5. Working collaboratively with researchers – we will continue to work with researchers to make sure our priorities are in line with new discoveries and will have the biggest impact on people affected by blood cancer. It is critical the very best people work on blood cancer research and so we will invest in careers.

No one can predict the course of research, and as a result researchers need an avenue for funding that allows them to present innovative ideas, which might in turn uncover something ground-breaking.

- Tim Somervaille, Professor of Haematological Oncology, Cancer Research UK Manchester Institute

Overview of our research portfolio

  • Prioritised Grant Funding Scheme
    Description: Applications will be considered by our funding committee of blood cancer research experts, leaders in their fields across a range of disciplines. Our decision making processes will also include people affected by blood cancer. Grants will be approved for funding where they demonstrate alignment with our priorities (page 9) and are of high scientific quality.
    Rationale: Enables us to continue to fund high quality projects, whilst allowing for scientific innovation, but prioritising identified areas.
  • Early Careers
    Description: Joint funding scheme with partner funder to support early career researchers.
    Rationale: Supports the future of blood cancer researchers, such as emerging group leaders.
  • Strategic Investment
    Description: Investment in specific and strategic research opportunities that have the potential to transform the lives of people with blood cancer
    Rationale: Blood Cancer UK is strategically positioned to connect donors and researchers.
  • Multidisciplinary Scheme
    Description: One funding call per year for multi-collaborative applications.
    Rationale: Encourages research across multiple blood cancers and supports collaboration and the formation of broader blood cancer research teams.
  • Funding Partnerships
    Description: Blood Cancer UK will join with other funders to strategically combine funding in areas of specific need. Most recently, we have done this to support vaccine effectiveness research.
    Rationale: Enables a specific scheme for partnership with other charities and funders, to encourage less duplication and target areas of need.

Working in partnerships is so important to make the most of the funding available and achieve more for patients.

- Irene Roberts, Professor of Paediatric Haematology, Oxford University

Our research priorities

We will prioritise three areas of research investment, within our competitive grant funding scheme.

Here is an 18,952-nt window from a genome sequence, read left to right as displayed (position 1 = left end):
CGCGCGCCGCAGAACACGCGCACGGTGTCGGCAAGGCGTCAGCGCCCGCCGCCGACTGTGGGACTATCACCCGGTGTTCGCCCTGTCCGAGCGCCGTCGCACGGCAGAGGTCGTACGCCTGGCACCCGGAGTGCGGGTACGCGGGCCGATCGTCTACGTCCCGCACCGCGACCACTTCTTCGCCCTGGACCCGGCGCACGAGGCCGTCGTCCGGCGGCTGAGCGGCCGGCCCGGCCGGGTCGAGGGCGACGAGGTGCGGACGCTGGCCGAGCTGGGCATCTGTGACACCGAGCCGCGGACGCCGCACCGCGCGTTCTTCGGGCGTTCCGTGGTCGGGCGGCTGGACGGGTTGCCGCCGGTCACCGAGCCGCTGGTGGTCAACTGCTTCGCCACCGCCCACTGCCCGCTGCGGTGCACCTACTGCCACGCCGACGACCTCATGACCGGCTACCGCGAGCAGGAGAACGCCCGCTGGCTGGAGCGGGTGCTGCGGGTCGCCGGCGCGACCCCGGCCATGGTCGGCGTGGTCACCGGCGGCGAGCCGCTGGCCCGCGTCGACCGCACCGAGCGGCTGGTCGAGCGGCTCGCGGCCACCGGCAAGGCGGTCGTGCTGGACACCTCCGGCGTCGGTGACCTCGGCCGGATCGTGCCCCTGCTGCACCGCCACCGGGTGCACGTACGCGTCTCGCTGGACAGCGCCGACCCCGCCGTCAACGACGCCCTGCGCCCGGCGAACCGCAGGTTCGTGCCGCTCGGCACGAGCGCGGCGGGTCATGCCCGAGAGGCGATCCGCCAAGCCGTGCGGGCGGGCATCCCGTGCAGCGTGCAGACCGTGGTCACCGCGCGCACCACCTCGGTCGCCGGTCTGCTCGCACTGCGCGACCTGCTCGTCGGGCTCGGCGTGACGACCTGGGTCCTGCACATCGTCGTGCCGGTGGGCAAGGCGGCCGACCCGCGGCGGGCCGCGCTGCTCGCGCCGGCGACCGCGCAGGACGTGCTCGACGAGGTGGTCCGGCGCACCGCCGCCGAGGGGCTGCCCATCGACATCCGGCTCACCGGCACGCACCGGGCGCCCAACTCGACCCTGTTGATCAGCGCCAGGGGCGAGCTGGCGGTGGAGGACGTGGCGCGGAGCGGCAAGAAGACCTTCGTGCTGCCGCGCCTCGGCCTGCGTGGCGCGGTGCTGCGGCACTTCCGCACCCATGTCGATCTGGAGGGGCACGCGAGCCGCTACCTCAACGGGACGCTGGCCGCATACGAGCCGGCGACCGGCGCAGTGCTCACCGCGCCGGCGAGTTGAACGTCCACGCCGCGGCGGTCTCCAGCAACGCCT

1. Improving understanding of fundamental disease processes - including underlying areas such as disease origin, transformation, and relapse, so that we can better predict, and in the future prevent, blood cancer.

To continue making progress, we need to gain a deeper understanding of how and why blood cancer develops, evolves, becomes resistant to treatment, and returns in some patients. We need to understand more about the drivers of blood cancer such as blood cancer stem cells, the genetic basis of the disease and the mechanisms behind cancer progression. This research is a vital step in enabling us to develop new and more personalised treatment for people with blood cancer.

2. Improving treatment options for the individual - including personalised approaches and immunotherapies, resulting in improved survival with fewer side effects (due to less toxic treatments).

While many blood cancer treatments are successful in treating or controlling disease, many are toxic and can severely affect someone’s quality of life and leave them with long-term side effects. We need to change this. We also need to better predict who will respond and why to treatments. We want to use the knowledge we develop of the basic biology (priority 1) to help develop more personalised treatments. This is important to ensure everyone is on the most appropriate treatment for them as soon as possible and allow for a more stratified approach, which will result in better outcomes, with as few side effects as possible.

3. Developing novel approaches to the use of data - advancing our understanding through analysing large and rich data sets to facilitate benefits across blood cancers.

Data is vital to improving disease outcomes and connecting the dots across blood cancers. As data ever increases in complexity, so does its analysis. But through better analysis and linkage we can learn about similarities and differences between disease types. With this information we will be able to stratify treatment approaches or re-purpose drugs more efficiently. We will encourage applications that consider the use of large and richly layered data samples and/ or those which will help inform other studies approach to data. This may involve applicants linking with existing data sources such as National Cancer Registration and Analysis Service (NCRAS), Haematological Malignancy Research Network (HMRN), or hubs like Health Data Research UK, making use of data already out there.

As someone living with and being treated for CLL, there will always be a constant worry in my mind about my blood cancer transforming into Richter’s syndrome, a much more aggressive form of blood cancer, with few treatment options.

- Kieron Mayes, diagnosed with chronic lymphocytic leukaemia (CLL) in 2009